Thursday, July 13, 2017

If this is Thursday it must be postcards, 307

View of Monaco from Monte-Carlo, 1908

The message on this used, divided back postcard is dated 4 March 1908.   An interesting thing about this date is the date of the painting on the front of the card.  Hugh H. Cameron (1835-1918), a Scottish artist, has dated his painting January 1908 making this card almost an instant printing.  It was possible and popular at that time for individuals to have postcards made from their own photographs or a painting.  That together with the message “with the author’s compliments, Hotel Bristol” suggests it is not too improbable that Cameron may have had the card made to send to a friend, Guy Repton, staying in nearby Cannes at the Hotel Bellevue. 

Running along the left margin on the reverse is an identifying number, 10480 together with the name of the publisher/printer, Locq, Mathorel & Ch. Bernard, Paris.  Many of the examples of cards produced by this company are paintings of animals, flowers, scenes such as this one, and people. 

 Green, Louis II profile stamp, 1908

Although difficult to discern because of the cancellation marks, the stamp shows the profile of Prince Louis II the grandfather of Prince Rainier III and great-grandfather of the current Prince, Albert II, and a female figure sitting on the number value of the stamp on the right side next to the checkered coat of arms and palm leaves decorating the left side.  

 Monaco stamp with the International Circus cancellation, 2017

The small principality of Monaco has used postmarks since 1704 and used French and Sardinian stamps until 1885 at which time the principality began to issue its own stamps.  Due to interest in stamp collecting a Stamp Issuing Office was created in 1937.  Prince Rainier III, a noted stamp collector, was quoted as saying that stamps were “the best ambassador of a country.”  His collection forms the basis of Monaco’s Museum of Stamps and Coins.  Stamps from Monaco are popular with collectors and provide another source of revenue for the principality.  The rates are tied to the French postal rates.  By chance I discovered this postcard with its stamp in a local antique mall shortly after receiving a letter that included a new issue stamp from Monaco sent by a friend.  The new stamp shows the coat of arms composed of a red and white diamond pattern and a cancellation mark that announces the annual international circus festival held in Monte Carlo.  

 Principality of Monaco, aerial view, 1939

Logo for Edition “La Cigogne” (The Stork)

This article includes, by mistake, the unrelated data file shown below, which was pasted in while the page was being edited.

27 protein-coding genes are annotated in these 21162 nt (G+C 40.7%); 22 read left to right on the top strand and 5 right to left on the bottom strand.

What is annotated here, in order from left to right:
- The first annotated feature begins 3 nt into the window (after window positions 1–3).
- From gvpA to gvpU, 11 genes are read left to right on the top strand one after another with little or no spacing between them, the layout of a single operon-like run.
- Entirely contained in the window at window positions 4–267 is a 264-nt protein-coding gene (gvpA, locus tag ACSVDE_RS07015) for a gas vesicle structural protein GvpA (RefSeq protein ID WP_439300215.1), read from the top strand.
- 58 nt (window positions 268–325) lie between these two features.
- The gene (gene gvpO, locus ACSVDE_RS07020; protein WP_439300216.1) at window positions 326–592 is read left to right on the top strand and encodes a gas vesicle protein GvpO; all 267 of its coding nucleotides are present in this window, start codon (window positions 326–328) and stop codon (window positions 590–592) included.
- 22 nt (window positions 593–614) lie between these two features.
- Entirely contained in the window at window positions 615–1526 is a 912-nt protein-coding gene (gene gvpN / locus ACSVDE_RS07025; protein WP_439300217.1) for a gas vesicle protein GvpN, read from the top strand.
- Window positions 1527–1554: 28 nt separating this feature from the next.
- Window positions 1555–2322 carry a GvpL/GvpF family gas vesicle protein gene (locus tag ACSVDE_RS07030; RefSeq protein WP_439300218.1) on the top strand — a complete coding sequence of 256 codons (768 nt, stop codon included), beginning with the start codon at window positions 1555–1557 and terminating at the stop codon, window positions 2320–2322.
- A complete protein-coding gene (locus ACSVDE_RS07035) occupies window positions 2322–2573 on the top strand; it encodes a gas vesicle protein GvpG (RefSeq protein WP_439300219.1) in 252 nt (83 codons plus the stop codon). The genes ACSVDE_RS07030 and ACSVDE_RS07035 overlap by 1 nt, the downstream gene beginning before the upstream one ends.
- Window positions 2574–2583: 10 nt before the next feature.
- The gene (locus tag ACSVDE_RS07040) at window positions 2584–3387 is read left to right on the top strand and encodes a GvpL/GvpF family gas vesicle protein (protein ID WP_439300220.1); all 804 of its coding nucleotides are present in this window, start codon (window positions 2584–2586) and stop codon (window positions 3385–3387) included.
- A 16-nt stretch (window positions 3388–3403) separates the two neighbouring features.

Early 1930s, blue Peace Stamp, French

The first card showed Monte Carlo from the sea looking toward the city.  This second used postcard numbered 1463 has a divided back and is titled “Principalite de Monaco – Vue Générale prise de la Turbie” provides a different view of the city.  It is a black & white, real photo, aerial view by Edition “La Cigogne” (The Stork), 15 Rue St.-Francois-de-Paule, Nice, with an early 1930s blue French Peace stamp postmarked of 30 – 5 1939 or 30 May 1939.   Like some other postcards this one has a company logo on the reverse, not in the center but at the lower left.  

Trivia:  The House of Grimaldi has ruled Monaco since 1297.  The only times since then that Monaco was not under the House of Grimaldi was when the French annexed it during the French Revolution and during World War II when it was under Italian control before being liberated.  In 1419 the Grimaldi family purchased Monaco from the Crown of Aragon and solidified their rule.  In 1612 Honoré II began calling himself Prince of Monaco.  In 1630 he had to ask the French for protection against the Spanish and Monaco then became a vassal of the French kings.  After 1814 the Grimaldi family returned to the throne.  There was a revolution in 1910 that forced adoption of a constitution in 1911 turning Monaco into a constitutional monarchy, at least on paper.  It has become known as a tax haven for the wealthy.  Similar to Las Vegas and Nevada, Monte Carlo and Monaco have had great success with the gambling industry.  French, Italian, English and Monégasque are all languages widely spoken in Monaco.  Prince Rainier III married the American actress Grace Kelly in 1956.  The current ruler, Prince Albert II, the son of Prince Rainier, has a son and daughter, twins, assuring the continuation of the Grimaldi line for at least one more generation.  Included in the links below is one to the family tree of the House of Grimaldi.

For more information, see:,_Prince_of_Monaco

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